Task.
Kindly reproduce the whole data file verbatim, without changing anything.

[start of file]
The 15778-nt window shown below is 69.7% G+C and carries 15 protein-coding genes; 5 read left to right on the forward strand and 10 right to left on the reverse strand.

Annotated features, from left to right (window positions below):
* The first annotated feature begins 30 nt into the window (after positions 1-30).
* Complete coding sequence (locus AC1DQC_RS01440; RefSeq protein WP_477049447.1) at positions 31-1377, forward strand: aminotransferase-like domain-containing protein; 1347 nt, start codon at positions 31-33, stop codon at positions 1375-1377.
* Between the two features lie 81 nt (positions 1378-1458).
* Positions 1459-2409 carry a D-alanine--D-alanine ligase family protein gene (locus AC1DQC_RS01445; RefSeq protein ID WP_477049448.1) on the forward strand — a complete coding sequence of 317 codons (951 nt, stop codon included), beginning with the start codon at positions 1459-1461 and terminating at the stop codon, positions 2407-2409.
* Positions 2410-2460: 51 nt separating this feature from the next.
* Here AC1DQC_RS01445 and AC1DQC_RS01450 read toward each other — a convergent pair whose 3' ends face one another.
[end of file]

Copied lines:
The 15778-nt window shown below is 69.7% G+C and carries 15 protein-coding genes; 5 read left to right on the forward strand and 10 right to left on the reverse strand.

Annotated features, from left to right (window positions below):
* The first annotated feature begins 30 nt into the window (after positions 1-30).
* Complete coding sequence (locus AC1DQC_RS01440; RefSeq protein WP_477049447.1) at positions 31-1377, forward strand: aminotransferase-like domain-containing protein; 1347 nt, start codon at positions 31-33, stop codon at positions 1375-1377.
* Between the two features lie 81 nt (positions 1378-1458).
* Positions 1459-2409 carry a D-alanine--D-alanine ligase family protein gene (locus AC1DQC_RS01445; RefSeq protein ID WP_477049448.1) on the forward strand — a complete coding sequence of 317 codons (951 nt, stop codon included), beginning with the start codon at positions 1459-1461 and terminating at the stop codon, positions 2407-2409.
* Positions 2410-2460: 51 nt separating this feature from the next.
* Here AC1DQC_RS01445 and AC1DQC_RS01450 read toward each other — a convergent pair whose 3' ends face one another.